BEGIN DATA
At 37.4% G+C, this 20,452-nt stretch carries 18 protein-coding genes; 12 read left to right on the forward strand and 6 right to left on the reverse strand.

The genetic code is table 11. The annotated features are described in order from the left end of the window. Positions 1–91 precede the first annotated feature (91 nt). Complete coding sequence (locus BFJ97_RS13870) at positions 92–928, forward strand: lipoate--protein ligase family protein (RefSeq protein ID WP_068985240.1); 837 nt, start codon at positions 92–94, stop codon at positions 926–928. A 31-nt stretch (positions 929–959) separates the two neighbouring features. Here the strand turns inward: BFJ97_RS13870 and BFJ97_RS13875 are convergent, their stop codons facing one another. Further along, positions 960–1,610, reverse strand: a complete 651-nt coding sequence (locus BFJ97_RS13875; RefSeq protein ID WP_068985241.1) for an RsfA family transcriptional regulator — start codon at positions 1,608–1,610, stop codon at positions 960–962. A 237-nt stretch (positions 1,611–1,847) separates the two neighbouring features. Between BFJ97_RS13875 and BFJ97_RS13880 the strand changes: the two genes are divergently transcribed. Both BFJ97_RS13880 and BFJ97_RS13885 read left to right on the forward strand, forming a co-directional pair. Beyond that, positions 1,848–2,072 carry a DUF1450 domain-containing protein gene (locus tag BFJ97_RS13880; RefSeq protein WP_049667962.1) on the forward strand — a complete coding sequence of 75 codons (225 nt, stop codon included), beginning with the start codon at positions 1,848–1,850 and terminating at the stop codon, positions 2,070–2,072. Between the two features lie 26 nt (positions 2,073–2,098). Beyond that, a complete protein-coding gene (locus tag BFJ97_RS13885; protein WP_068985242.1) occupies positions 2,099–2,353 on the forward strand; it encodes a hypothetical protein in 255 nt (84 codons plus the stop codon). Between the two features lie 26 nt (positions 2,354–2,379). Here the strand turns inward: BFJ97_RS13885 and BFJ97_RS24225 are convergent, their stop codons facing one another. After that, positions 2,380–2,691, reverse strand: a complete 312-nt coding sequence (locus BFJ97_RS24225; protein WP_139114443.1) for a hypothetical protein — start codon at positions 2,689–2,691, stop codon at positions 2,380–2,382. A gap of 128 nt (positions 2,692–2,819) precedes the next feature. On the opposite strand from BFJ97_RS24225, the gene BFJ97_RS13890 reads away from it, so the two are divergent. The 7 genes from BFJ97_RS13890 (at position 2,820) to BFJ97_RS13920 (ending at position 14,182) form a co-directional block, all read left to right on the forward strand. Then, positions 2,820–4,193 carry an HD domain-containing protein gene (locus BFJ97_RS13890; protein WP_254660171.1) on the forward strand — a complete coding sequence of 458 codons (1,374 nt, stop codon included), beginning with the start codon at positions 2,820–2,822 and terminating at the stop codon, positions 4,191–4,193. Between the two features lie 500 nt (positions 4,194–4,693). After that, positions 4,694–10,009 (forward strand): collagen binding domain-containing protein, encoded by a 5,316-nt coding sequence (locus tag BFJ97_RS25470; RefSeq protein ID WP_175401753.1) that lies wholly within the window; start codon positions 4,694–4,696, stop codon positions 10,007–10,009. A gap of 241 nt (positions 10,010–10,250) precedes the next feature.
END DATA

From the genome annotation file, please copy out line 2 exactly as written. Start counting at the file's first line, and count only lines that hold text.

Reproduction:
The genetic code is table 11. The annotated features are described in order from the left end of the window. Positions 1–91 precede the first annotated feature (91 nt). Complete coding sequence (locus BFJ97_RS13870) at positions 92–928, forward strand: lipoate--protein ligase family protein (RefSeq protein ID WP_068985240.1); 837 nt, start codon at positions 92–94, stop codon at positions 926–928. A 31-nt stretch (positions 929–959) separates the two neighbouring features. Here the strand turns inward: BFJ97_RS13870 and BFJ97_RS13875 are convergent, their stop codons facing one another. Further along, positions 960–1,610, reverse strand: a complete 651-nt coding sequence (locus BFJ97_RS13875; RefSeq protein ID WP_068985241.1) for an RsfA family transcriptional regulator — start codon at positions 1,608–1,610, stop codon at positions 960–962. A 237-nt stretch (positions 1,611–1,847) separates the two neighbouring features. Between BFJ97_RS13875 and BFJ97_RS13880 the strand changes: the two genes are divergently transcribed. Both BFJ97_RS13880 and BFJ97_RS13885 read left to right on the forward strand, forming a co-directional pair. Beyond that, positions 1,848–2,072 carry a DUF1450 domain-containing protein gene (locus tag BFJ97_RS13880; RefSeq protein WP_049667962.1) on the forward strand — a complete coding sequence of 75 codons (225 nt, stop codon included), beginning with the start codon at positions 1,848–1,850 and terminating at the stop codon, positions 2,070–2,072. Between the two features lie 26 nt (positions 2,073–2,098). Beyond that, a complete protein-coding gene (locus tag BFJ97_RS13885; protein WP_068985242.1) occupies positions 2,099–2,353 on the forward strand; it encodes a hypothetical protein in 255 nt (84 codons plus the stop codon). Between the two features lie 26 nt (positions 2,354–2,379). Here the strand turns inward: BFJ97_RS13885 and BFJ97_RS24225 are convergent, their stop codons facing one another. After that, positions 2,380–2,691, reverse strand: a complete 312-nt coding sequence (locus BFJ97_RS24225; protein WP_139114443.1) for a hypothetical protein — start codon at positions 2,689–2,691, stop codon at positions 2,380–2,382. A gap of 128 nt (positions 2,692–2,819) precedes the next feature. On the opposite strand from BFJ97_RS24225, the gene BFJ97_RS13890 reads away from it, so the two are divergent. The 7 genes from BFJ97_RS13890 (at position 2,820) to BFJ97_RS13920 (ending at position 14,182) form a co-directional block, all read left to right on the forward strand. Then, positions 2,820–4,193 carry an HD domain-containing protein gene (locus BFJ97_RS13890; protein WP_254660171.1) on the forward strand — a complete coding sequence of 458 codons (1,374 nt, stop codon included), beginning with the start codon at positions 2,820–2,822 and terminating at the stop codon, positions 4,191–4,193. Between the two features lie 500 nt (positions 4,194–4,693). After that, positions 4,694–10,009 (forward strand): collagen binding domain-containing protein, encoded by a 5,316-nt coding sequence (locus tag BFJ97_RS25470; RefSeq protein ID WP_175401753.1) that lies wholly within the window; start codon positions 4,694–4,696, stop codon positions 10,007–10,009. A gap of 241 nt (positions 10,010–10,250) precedes the next feature.